Azure Functions Custom Handlers

Baller addition (in preview) to Azure Functions:

Azure Functions offers first-class support for a limited number of languages. Now in preview, register custom handlers by providing a lightweight HTTP server in any desired language. Use this new capability to extend the language support for your applications, enabling the use of languages or language versions not provided by Azure Functions.

Upon receiving a request the Functions Host will proxy the call to Custom Handler’s Web Server, which can run any language. Its response will then be used as an output binding payload to the target.

Configuration of the Custom Handler happens using a host.json in the root to tell which process to run:

{
    "version": "2.0",
    "httpWorker": {
        "description": {
            "defaultExecutablePath": "node",
            "defaultWorkerPath": "server.js"
        }
    }
}

The contents of your function goes into its own directory. Your code is accompanied by a function.json in which you define the bindings that your function uses. You can bind to queueTrigger for example and output to a queue. HTTP of course is also supported, as per this example:

{
  "bindings": [
    {
      "type": "httpTrigger",
      "direction": "in",
      "name": "req",
      "methods": ["get", "post"]
    },
    {
      "type": "http",
      "direction": "out",
      "name": "res"
    }
  ]
}

It takes in the Request req and expects a Response res as output.

const express = require("express");
const app = express();

app.use(express.json());

const PORT = process.env.FUNCTIONS_HTTPWORKER_PORT;

const server = app.listen(PORT, "localhost", () => {
  console.log("Your port is ${PORT}");
  const { address: host, port } = server.address();
  console.log("Example app listening at http://${host}:${port}");
});

app.get("/hello", (req, res) => {
  res.json("Hello World!");
});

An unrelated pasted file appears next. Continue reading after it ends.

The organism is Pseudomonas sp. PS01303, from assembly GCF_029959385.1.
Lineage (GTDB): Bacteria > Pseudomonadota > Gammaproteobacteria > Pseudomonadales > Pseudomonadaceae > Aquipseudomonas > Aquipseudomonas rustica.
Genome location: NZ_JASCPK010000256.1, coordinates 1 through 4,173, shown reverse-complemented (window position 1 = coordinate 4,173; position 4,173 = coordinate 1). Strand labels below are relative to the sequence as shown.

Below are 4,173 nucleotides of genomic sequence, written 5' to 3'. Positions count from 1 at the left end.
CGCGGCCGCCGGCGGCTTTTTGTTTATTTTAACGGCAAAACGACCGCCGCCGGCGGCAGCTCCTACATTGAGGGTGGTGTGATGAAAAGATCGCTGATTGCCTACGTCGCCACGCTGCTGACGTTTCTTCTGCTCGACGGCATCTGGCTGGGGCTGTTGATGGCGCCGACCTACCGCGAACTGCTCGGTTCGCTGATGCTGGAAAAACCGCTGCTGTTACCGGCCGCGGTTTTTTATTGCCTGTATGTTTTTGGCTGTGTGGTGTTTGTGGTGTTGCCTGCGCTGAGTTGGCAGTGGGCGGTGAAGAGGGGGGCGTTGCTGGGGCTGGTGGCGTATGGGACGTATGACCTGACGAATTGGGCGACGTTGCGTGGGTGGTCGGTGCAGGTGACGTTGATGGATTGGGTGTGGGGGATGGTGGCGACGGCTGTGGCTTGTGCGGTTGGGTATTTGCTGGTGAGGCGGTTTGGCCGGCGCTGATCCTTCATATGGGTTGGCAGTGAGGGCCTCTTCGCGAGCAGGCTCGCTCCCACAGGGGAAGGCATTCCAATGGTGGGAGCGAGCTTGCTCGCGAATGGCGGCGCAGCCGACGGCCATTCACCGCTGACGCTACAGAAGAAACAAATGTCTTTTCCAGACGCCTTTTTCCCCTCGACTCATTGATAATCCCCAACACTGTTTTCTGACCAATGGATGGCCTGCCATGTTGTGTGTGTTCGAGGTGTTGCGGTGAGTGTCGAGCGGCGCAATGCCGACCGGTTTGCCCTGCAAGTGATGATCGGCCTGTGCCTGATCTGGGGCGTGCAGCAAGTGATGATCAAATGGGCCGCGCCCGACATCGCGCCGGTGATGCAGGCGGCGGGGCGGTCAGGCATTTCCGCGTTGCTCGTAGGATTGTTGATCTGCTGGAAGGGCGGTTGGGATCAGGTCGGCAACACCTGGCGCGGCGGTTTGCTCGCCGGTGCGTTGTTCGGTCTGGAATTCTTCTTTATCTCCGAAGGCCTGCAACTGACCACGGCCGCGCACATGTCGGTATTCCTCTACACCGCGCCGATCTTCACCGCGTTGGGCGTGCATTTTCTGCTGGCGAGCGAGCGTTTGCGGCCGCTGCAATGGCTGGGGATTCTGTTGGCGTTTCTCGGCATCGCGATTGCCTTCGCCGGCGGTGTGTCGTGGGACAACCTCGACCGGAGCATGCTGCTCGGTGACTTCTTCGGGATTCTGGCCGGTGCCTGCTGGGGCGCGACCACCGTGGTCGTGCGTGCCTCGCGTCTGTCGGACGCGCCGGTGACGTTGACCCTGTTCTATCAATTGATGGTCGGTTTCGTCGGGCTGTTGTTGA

app.post("/hello", (req, res) => {
  res.json({ value: req.body });
});

What I’m currently missing in the documentation and examples repository though is an example using a Dockerfile to say, for example, run PHP code. On Twitter I found this example by Anthony Chu (PM Azure Functions):

The code itself is not available (as a repo) yet, but by looking at the screenshot you can get an idea of how it all comes together. Will do a follow-up post once example PHP code becomes available 😉

Azure Functions custom handlers →
Sample code for Azure Functions custom handlers (GitHub) →

google/cloud-functions-framework – Google Cloud Functions Framework for PHP

google/cloud-functions-framework is an open source FaaS (Function as a Service) Framework for writing portable PHP functions.

An example function looks like this:

<?php

use Symfony\Component\HttpFoundation\Request;

function helloHttp(Request $request)
{
    return "Hello World from PHP HTTP function!" . PHP_EOL;
}

One can invoke it locally by executing the included router as follows:

export FUNCTION_TARGET=helloHttp
export FUNCTION_SIGNATURE_TYPE=http
export FUNCTION_SOURCE=index.php
php -S localhost:8080 vendor/bin/router.php

Alternatively you can run it in a Docker container (which you can then deploy to Cloud Run):

docker build . \
    -f vendor/google/cloud-functions-framework/examples/hello/Dockerfile \
    -t my-cloud-function

docker run -p 8080:8080 \
    -e FUNCTION_TARGET=helloHttp \
    -e FUNCTION_SIGNATURE_TYPE=http \
    my-cloud-function

Installation per Composer:

composer require google/cloud-functions-framework

google/cloud-functions-framework

⚠️ There is a sample Dockerfile included with the repo, but a first glance tells me it needs some polishing as it uses a full blown GAE_RUNTIME Docker base image and directly installs the composer dependencies into the image itself instead of relying on multi-stage builds.

Bref – Serverless PHP Functions on AWS

Bref comes as a Composer package and helps you deploy PHP applications to AWS and run them on AWS Lambda.

Bref uses the Serverless framework to configure and deploy serverless applications. Being the most popular tool, Serverless comes with a huge community, a lot of examples online and a simple configuration format.

After installing an initing Bref …

composer require bref/bref
vendor/bin/bref init

… all you need to do is wrap your code logic into the Bref-provided lambda fn:

require __DIR__.'/vendor/autoload.php';

lambda(function (array $event) {
    // Do anything you want here
    // For example:
    return 'Hello ' . ($event['name'] ?? 'world');
});

Bref – Serverless PHP made simple →

A Netlify Serverless Function in one Tweet

This is cgi-bin all over again, right?

Running the same Node.js code on Google Cloud Functions, App Engine, and Cloud Run

Google Cloud has a number of options to run your code. We can deploy a function to Cloud Functions, an app to App Engine, or an app with a custom runtime (a Docker container) to Cloud Run.

In this post the same code snippet is deployed to all three Google Cloud Platform features. Locally the Functions Framework is used .

Portable code migrating across Google Cloud’s serverless platforms →